The Small Mistakes of Fundraising
Speak in superlatives.
A lot has been written about mistakes founders make in fundraising. The large mistakes — while hard to avoid — are very easy to notice.
In this post, I’d like to shed some light on the smaller, less obvious mistakes I see founders make — the ones easier to fix.
Speak in superlatives
Stating you have 20 years of experience in the high-tech industry tells an investor nothing except about how old you are, and describing yourself (or a co-founder) as a “creative genius” or an “incredible sales-person” doesn’t provide her with enough information to assess your team either.
The best way to explain the strengths of the founders is with their past achievements, and evidence — not descriptions — of their skills.
Try replacing “she is an expert in machine learning and natural language processing” with “she worked at Microsoft Cortana’s algorithms team for three years”, or even “she developed the algorithms in our previous startup, which since failed, but our NLP engine identified intent at an accuracy compared to Google Voice”.
As investors attempt to assess the quality of teams all the time, they can easily translate from achievements and experience to skills. If you tell us directly what your skills are, we might not believe your assessment, but if you give us the evidence for such skills, we’ll be happy to draw that conclusion ourselves.
Animated or elaborate slides
While this seems like a minor mistake, I chose to mention it as founders seldom understand how much it impacts their delivery. While animation can sometimes help understand a process or a mechanism, it is downright distracting. If you absolutely must use animation — make sure it runs once or twice but then stops.
The worst thing for a founder is to have the investor stare at the animation (or try not to stare, but think about staring) while she is trying to explain her technology or deliver a complex point.
The same thing goes for slides that have too much detail — I once found myself extremely distracted by a detailed street image of Manhattan used as slide background, only because I recognized the street I lived in.
Investors learn about as many as 10 new businesses each day, which can create a cognitive burden, making it harder for them to ignore distractions. A good startup presentation should be minimal in design, and not let the investor waste any mind-share on anything except the business itself.
Speaking only to the partner
It’s hard to ignore the hierarchy in VC firms, as partners are often the key decision makers. However, avoiding, ignoring or mistreating the junior team members would hurt your chances every single time.
There is a good chance that the partner in the room hired and trained the non-partner in the room with her, so seeing a founder mistreat or ignore her protege is not likely to get her any more excited about working with that founder or investing in her company.
Moreover, in some firms, principals or VPs also have check-writing power (typically for smaller-check deals), so you might be disregarding the investor that will eventually be leading and sponsoring your investment.
Awkwardly presenting your achievements
Speaking about yourself is never easy, but when speaking to investors, you would serve yourself well by developing a calm, confident voice and learning how to discuss your achievements while neither bragging nor downplaying them.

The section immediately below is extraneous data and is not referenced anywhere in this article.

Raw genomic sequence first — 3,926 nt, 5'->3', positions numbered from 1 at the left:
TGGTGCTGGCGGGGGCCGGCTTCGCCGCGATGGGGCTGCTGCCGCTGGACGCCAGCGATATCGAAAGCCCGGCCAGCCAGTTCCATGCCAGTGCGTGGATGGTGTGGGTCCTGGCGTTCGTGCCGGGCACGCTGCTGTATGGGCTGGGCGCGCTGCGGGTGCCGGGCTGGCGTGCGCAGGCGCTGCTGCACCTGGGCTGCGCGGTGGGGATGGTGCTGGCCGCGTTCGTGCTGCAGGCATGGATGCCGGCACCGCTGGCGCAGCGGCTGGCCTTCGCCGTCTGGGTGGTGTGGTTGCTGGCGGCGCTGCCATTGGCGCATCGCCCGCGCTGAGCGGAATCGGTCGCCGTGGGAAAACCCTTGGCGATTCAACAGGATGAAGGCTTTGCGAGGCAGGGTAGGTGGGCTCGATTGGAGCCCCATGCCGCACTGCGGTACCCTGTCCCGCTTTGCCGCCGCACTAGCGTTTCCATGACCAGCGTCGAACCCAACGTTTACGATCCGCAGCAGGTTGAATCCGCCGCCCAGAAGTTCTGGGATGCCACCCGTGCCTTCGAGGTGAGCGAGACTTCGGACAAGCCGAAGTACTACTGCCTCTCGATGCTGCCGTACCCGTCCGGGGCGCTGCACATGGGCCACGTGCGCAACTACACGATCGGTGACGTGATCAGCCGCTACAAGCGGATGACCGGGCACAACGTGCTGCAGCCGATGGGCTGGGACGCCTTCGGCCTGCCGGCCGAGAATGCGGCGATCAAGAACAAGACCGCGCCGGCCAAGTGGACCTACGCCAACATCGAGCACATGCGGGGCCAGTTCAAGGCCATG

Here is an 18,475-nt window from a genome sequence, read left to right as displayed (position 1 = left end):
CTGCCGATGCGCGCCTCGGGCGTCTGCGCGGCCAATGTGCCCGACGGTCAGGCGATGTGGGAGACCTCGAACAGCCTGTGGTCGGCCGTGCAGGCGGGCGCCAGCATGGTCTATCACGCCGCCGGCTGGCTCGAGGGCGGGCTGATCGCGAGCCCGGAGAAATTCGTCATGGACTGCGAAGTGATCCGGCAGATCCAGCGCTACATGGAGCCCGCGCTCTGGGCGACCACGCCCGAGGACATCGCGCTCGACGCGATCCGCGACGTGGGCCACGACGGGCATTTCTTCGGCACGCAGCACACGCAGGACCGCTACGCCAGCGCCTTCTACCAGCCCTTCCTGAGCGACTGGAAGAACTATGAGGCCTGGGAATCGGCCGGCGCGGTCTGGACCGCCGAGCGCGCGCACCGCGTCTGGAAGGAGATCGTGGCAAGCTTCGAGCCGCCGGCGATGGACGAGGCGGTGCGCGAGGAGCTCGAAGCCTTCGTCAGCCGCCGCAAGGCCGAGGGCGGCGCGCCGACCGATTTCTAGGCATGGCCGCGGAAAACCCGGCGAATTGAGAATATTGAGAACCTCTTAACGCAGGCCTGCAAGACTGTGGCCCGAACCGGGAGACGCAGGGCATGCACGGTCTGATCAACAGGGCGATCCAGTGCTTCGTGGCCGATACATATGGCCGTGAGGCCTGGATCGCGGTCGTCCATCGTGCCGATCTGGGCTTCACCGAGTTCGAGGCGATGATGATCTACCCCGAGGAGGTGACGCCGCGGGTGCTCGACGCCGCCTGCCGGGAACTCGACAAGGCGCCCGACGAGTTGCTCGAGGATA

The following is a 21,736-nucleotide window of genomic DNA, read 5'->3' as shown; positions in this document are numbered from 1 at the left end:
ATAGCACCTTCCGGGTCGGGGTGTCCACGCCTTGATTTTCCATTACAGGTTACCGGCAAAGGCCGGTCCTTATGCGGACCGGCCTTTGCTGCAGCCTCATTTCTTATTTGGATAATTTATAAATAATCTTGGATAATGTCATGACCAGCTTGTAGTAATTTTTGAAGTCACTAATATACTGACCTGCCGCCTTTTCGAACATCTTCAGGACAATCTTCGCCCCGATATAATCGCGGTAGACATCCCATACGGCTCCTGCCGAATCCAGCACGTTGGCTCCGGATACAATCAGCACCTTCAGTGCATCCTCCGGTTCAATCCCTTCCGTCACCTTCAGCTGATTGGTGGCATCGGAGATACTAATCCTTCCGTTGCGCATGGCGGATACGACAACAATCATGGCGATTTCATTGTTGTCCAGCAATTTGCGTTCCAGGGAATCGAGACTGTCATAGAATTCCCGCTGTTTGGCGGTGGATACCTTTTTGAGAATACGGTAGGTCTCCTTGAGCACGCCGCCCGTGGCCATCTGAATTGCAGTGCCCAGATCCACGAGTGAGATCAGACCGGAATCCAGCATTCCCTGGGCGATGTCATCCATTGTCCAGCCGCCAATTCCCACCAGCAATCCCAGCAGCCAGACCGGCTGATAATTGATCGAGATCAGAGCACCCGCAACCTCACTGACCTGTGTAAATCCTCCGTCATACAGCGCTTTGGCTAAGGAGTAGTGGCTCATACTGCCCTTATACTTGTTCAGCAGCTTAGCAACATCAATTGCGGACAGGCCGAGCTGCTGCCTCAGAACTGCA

“I worked at a small company called Google” — Using humor or unnecessary sarcasm could come off ingenuine, arrogant, or suggest that you are uncomfortable with your success.
Remember that while you know your personal story very well, the investor in the room is still making up her mind and trying to collect the hard facts about you and dig deeper to understand your contribution in each milestone.
The best way to cross this chasm is to be clear and direct.
State the facts: how long you’ve worked at each company, what was your role and what you achieved. When you speak of a strong achievement or pedigree, don’t be embarrassed to smile and show that you are happy about it, it shows so much more strength than humor or sarcasm.
Awkwardly presenting your failures
Failures are often even harder to discuss — and many founders try hard to avoid talking about them.
If the failure is major or recent — such as the closing of a previous startup, consider presenting it upfront and in the first meeting.
Otherwise, don’t volunteer your failures, but come ready to discuss any of them if asked or if the topic arises. Most importantly — if you feel that you would do things differently today given the chance, don’t refrain from saying so.
It’s not the pitch
The attempt to create the perfect pitch, or the thought that the perfect pitch will magically get you an investment from any investor you meet, is what often leads to many of these mistakes.
As investors often talk about the importance of the chemistry between them and the founders, it’s easy to think that the perfect pitch would magically generate such chemistry.
In reality, most pitches are actually conversations, and while sometimes a bad pitch can ruin, a good pitch can’t cover up for lack of chemistry or a weak business model (at least not in the long run).
If you value your business enough to only work with an investor you connect with, and if you are seeking to test — not force — such connection, then your most accurate description of your self, team, vision and business is the perfect pitch.
Unfortunately (or fortunately), a real connection is pretty hard to fake, so it’s better to focus on your content, not presentation.
Liron is a General Partner at Meron Capital, an early stage fund investing in technology companies in Israel.